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As a direct access immigration barrister I have been quite concerned for a while that the Home Office’s practice of putting out supplementary decision letters , during the course of proceedings. The latest case to find against itself reported on this particular issue is that of Joanna Caroopen [2016] EWCA Civ 1307.

In this case the Court of Appeal found in favour of the Secretary of State for the Home Department that the process of issuing supplementary decision letters was lawful.

It has long been the practice that the Home Office has been issuing supplementary decision letters during JR proceedings where the original letter has been flawed and somebody has drawn up a new decision letter which plugs the gaps.

There was some judicial movement against this practice, on the basis that the JR claim was a challenge to a decision and that if the SSHD chooses to issue a new letter then thats an  impermissible decision, some Judges are hostile to this point of view and others were in favour.

However the Court of Appeal have come down in favour of the Home Office and approved the practice of sending supplementary letters.

The consequence of this are that it means that if you are considering making an application all the relevant details and indeed potentially relevant details need to be included at the outset. While the Home Office are allowed to submit new letters if Applicants submit them, it is my experience that the Home Office and the Tribunal jump on the Applicants and say that this is an acceptance that the decision is flawed and that therefore the JR is academic with the consequences that the Applicant loses and pays costs.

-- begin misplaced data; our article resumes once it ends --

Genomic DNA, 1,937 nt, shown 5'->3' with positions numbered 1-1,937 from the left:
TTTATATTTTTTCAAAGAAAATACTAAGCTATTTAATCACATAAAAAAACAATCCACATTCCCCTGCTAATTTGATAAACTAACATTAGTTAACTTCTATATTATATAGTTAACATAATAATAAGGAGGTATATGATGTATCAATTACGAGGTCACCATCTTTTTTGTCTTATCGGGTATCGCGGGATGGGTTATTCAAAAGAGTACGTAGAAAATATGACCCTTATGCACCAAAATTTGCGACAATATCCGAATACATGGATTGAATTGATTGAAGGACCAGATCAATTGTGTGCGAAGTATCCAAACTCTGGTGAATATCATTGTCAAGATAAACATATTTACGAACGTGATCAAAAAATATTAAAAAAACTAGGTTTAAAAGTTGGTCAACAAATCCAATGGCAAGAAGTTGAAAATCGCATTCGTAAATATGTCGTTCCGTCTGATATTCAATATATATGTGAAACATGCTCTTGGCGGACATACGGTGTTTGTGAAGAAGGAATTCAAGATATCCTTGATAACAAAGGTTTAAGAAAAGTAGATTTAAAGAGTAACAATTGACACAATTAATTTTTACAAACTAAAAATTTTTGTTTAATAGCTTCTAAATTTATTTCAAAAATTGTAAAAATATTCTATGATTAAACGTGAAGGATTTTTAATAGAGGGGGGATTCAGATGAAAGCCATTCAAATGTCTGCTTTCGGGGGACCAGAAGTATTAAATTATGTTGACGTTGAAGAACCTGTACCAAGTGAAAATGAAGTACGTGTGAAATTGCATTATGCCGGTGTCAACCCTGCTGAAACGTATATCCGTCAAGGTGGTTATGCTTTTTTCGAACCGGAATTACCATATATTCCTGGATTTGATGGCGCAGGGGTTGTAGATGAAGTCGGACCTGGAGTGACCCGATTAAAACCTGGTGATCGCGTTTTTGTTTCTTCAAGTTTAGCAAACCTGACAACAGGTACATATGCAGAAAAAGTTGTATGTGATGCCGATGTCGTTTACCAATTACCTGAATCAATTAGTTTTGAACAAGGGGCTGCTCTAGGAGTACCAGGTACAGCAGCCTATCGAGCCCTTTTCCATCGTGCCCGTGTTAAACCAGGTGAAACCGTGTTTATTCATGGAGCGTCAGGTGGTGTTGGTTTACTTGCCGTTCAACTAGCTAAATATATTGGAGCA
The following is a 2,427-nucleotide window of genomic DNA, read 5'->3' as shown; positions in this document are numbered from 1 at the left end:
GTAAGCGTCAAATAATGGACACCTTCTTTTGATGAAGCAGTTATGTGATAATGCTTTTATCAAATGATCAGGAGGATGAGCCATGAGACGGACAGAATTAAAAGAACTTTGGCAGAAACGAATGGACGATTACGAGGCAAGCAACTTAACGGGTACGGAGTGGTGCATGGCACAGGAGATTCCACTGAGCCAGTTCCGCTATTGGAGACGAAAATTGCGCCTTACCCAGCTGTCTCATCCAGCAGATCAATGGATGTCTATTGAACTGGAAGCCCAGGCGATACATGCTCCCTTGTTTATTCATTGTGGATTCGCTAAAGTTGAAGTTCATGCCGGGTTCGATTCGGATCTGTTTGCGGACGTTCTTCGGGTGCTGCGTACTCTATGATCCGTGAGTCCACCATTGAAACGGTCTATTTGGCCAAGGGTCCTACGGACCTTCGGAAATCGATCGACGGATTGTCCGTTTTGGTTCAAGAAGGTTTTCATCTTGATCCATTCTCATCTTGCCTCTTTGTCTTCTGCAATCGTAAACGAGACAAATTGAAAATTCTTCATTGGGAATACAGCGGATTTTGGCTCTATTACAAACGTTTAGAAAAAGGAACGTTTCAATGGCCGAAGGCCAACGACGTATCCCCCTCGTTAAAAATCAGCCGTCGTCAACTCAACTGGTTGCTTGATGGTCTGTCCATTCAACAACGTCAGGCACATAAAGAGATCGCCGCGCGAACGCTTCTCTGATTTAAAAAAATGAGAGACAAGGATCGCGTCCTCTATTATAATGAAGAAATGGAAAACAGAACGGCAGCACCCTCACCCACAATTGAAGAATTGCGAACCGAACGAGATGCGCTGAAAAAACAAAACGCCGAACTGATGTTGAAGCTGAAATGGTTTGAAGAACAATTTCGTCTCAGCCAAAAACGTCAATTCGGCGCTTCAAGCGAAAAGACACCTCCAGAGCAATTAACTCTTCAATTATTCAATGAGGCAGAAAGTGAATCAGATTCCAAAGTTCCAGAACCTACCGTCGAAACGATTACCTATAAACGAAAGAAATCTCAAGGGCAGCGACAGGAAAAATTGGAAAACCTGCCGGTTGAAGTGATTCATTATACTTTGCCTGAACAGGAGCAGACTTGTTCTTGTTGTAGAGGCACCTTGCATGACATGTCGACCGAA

It seems a little harsh to me and some people might say that it shows that the Home Office have an easier ride than Applicants. This is a view that has been shared for years and by some very experienced lawyers.

There is one thing that needs to be done by anyone who is thinking of making an application or has made an application but not received a decision and that is to consult a reliable lawyer, I am running extra sessions in the evening and weekend in order to accommodate people who are working or who have childcare issues.

The only way to go someway to meeting this decision is to make sure absolutely everything is included, this may include things / issues that your lawyer considers important but that you do not think are important, this is due to their experience. I have had a couple of cases recently where the client did not think fit to disclose British children as they lived with the ex partner, this arguably brought them closer to the immigration rules and lead to a successful outcome.

However if the Home Office missed this issue this new case would allow them to bring in a new letter which addressed it and dismissed it without the Applicants having the same opportunity to respond without lying themselves open to the suggestion that they make a new application.

If you or a relative has a problem, is thinking of making an application or has an outstanding application please come and see me. In particular recently I have been making supplementary representations where the individual has made an application but not received a decision in order to plug a gap missed by previous representatives.

If you wish to see me,, please get in touch. We work 24 hours a day and 7 days a week. Immigration problems and fear does not go away at the weekend.